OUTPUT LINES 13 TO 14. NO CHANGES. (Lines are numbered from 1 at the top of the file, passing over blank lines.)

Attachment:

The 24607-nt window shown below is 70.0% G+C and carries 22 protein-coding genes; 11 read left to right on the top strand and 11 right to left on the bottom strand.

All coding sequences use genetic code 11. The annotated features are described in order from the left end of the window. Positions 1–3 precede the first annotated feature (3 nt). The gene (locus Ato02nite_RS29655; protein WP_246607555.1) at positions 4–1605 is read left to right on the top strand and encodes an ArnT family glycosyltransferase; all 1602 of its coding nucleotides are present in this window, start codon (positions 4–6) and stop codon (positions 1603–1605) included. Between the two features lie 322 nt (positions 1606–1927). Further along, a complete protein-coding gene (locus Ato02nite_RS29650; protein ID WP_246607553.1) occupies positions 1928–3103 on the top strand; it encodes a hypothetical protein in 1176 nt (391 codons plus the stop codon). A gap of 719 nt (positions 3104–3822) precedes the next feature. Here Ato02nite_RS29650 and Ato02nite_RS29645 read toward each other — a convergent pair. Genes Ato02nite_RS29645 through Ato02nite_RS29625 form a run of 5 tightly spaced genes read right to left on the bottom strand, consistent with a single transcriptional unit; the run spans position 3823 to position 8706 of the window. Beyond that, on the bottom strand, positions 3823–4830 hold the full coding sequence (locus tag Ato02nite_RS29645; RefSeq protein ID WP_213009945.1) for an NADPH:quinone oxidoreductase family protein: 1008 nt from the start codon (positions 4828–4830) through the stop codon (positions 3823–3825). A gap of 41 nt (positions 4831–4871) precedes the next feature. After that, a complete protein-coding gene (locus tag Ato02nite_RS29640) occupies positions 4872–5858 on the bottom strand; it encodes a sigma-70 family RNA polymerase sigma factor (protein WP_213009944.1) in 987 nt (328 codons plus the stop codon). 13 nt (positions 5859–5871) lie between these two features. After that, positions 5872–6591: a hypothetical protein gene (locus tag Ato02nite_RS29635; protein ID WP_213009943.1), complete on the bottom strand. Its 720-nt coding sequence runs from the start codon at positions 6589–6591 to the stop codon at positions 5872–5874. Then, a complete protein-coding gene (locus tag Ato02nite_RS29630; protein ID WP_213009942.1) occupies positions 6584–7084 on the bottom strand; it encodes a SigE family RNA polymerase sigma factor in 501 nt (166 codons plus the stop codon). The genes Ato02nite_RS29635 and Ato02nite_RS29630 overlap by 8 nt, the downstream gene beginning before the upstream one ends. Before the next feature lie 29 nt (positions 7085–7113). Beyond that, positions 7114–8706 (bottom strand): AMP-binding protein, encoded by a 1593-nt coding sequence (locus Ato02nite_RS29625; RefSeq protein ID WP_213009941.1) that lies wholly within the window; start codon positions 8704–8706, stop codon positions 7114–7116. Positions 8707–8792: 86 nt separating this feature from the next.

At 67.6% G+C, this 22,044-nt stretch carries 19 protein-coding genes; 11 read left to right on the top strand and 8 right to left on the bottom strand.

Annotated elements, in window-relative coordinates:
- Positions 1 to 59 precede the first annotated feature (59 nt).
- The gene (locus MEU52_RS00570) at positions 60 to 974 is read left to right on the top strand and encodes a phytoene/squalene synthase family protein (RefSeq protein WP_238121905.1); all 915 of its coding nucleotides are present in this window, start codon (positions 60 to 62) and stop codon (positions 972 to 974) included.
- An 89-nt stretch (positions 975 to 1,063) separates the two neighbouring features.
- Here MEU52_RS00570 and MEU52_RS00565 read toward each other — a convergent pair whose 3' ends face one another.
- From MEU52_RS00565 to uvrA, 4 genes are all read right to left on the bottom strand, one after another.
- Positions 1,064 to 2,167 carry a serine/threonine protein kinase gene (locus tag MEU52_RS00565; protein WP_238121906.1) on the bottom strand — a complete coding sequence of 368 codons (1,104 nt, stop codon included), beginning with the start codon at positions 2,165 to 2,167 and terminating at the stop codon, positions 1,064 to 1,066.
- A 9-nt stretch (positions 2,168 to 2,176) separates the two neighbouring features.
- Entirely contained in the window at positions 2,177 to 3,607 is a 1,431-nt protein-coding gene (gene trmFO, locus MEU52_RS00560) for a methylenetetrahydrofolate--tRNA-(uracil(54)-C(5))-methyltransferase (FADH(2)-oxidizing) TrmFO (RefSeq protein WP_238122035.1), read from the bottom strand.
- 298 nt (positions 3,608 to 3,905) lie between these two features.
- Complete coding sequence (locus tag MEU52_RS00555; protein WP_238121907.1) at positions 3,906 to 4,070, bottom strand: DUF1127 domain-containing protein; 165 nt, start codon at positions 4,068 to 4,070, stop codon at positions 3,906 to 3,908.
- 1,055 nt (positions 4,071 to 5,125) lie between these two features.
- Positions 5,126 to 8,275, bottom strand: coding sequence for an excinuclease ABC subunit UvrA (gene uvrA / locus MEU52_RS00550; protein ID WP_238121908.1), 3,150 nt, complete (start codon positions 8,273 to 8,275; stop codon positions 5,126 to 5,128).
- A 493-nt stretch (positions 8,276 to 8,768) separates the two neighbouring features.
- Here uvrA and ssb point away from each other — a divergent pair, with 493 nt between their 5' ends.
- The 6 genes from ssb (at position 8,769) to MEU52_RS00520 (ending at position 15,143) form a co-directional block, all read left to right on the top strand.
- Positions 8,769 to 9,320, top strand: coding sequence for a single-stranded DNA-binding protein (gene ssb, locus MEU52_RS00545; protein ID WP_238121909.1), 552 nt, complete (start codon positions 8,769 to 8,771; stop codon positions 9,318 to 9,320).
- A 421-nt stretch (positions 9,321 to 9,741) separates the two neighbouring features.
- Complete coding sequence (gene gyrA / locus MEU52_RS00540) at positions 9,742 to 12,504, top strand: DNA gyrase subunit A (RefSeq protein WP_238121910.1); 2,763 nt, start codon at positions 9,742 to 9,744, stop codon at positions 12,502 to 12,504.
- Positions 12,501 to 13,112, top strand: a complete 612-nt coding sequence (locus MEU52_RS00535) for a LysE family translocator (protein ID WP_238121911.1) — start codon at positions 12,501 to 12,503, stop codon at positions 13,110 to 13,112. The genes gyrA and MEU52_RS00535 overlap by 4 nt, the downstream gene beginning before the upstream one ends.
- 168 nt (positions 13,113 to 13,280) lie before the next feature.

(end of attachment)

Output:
- 298 nt (positions 3,608 to 3,905) lie between these two features.
- Complete coding sequence (locus tag MEU52_RS00555; protein WP_238121907.1) at positions 3,906 to 4,070, bottom strand: DUF1127 domain-containing protein; 165 nt, start codon at positions 4,068 to 4,070, stop codon at positions 3,906 to 3,908.